Tasmania: Freycinet Peninsula: Wineglass Bay Lookout

My next attempt at scaling new heights came in the form of the Wineglass Bay Lookout. Before that, we checked in to Hazards Escape, our accommodation at Coles Bay. Enroute, we paid a brief visit to the shops (we needed groceries for the night) located by the jetty.

Just a note here: shops here close early, especially during winter, so please do your shopping before 5pm. At the recommendation of our airbnb host, we went to Coles Bay Convenience Store, located at the end of Garent Avenue. While not a big store, they have almost everything that you need. Wines, though, were particularly expensive. So we passed up on it.

Get your groceries from Coles Bay Convenience

Just a short distance away, is Coles Bay, and here is where you can see the Hazards. The Hazards is a mountain range named after Captain Richard Hazard. Being late winter, late in the afternoon, and together with the orange lichen-covered rocks, a very warm and beautiful scene presented itself. We wished we could spend more time here, but we were rushing to get to the Wineglass Bay Lookout before sunset.

Coles Bay with the Hazards in the background

Coles Bay with the Hazards in the background

Going back up Garnet Avenue, and making a right along Freycinet Drive, we drove for about 1.5km to the Freycinet National Park Visitor Centre. Open between 9am and 4pm, it is where you can purchase your pass if you want to visit the Freycinet National Park. A 24-hour pass costs A$24.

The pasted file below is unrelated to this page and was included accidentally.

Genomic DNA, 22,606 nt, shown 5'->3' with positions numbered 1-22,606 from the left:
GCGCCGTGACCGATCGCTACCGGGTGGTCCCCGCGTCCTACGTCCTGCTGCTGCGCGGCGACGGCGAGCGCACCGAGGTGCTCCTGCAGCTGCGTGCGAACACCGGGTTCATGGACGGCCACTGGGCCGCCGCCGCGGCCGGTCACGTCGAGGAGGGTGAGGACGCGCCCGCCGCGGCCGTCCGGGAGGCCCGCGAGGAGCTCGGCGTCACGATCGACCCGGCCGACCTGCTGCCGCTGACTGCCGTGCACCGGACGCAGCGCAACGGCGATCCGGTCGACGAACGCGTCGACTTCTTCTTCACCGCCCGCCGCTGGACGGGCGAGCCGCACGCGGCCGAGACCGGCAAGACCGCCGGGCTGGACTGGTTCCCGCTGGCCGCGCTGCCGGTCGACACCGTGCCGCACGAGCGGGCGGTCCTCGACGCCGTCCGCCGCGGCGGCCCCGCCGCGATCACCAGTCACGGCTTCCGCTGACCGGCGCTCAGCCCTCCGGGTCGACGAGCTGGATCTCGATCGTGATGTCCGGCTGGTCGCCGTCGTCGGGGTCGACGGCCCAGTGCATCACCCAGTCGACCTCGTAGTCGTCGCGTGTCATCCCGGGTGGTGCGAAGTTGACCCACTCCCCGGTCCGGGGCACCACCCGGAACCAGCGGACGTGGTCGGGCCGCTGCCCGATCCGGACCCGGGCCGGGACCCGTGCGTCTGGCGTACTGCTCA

I was initially worried that climbing up to the Wineglass Bay Lookout would be too difficult. After all, the vertical elevation is about 210m. But the carpark was already at 49m above sea level, so that leaves 161m for me to scale. Bukit Timah Hill is 164m, and I have never attempted that before in my life. Now, 161m will be roughly equivalent to the height of an 80-storey HDB apartment block, not that there is one yet. Can I do it? I’m not that fit. I confess that I am the kind that can only do 400m of jogging at a stetch and had to pause for a breather.

Besides, I had to lug my camera and tripod along as I wanted to do some timelapse photography. Can I do it?

Steps along the track

Steps along the track

Surprisingly, perhaps it was part adrenaline, part curiosity and a desire to challenge myself, I had little trouble getting to the top. While it was steep at some stretches, and I was somewhat tired initially, I made it up to the lookout in half an hour, which is the average time taken by most people. Yea! I am normal. My wife did well too.

Coles Bay

Coles Bay

Along the way, we stopped briefly at the Coles Bay lookout. The view would have been better had it been in the morning, as the sun would have been behind us. Still, it was a beautiful sight. So, was it worth the effort? Certainly! From the lookout, we had a clear view of Wineglass Bay. It was almost sunset when we got here and the scene before us was bathed in the warm glow of the setting sun.

We stayed till it was almost dark before making our way down. The way down was by a different track, one that is parallel to the one we took when we climbed up. Oddly, perhaps it was really a longer route, we took more time coming down.

Wineglass Bay

Wineglass Bay

Would I recommend it? Most certainly! Would I do it again? Only in cooler seasons. Otherwise the climb would have been a lot harder for me in summer. My advice: take your time, and take a moment to enjoy the view from the lookout. And if you have the time for it, make your way down to Wineglass Bay too!

You may also like...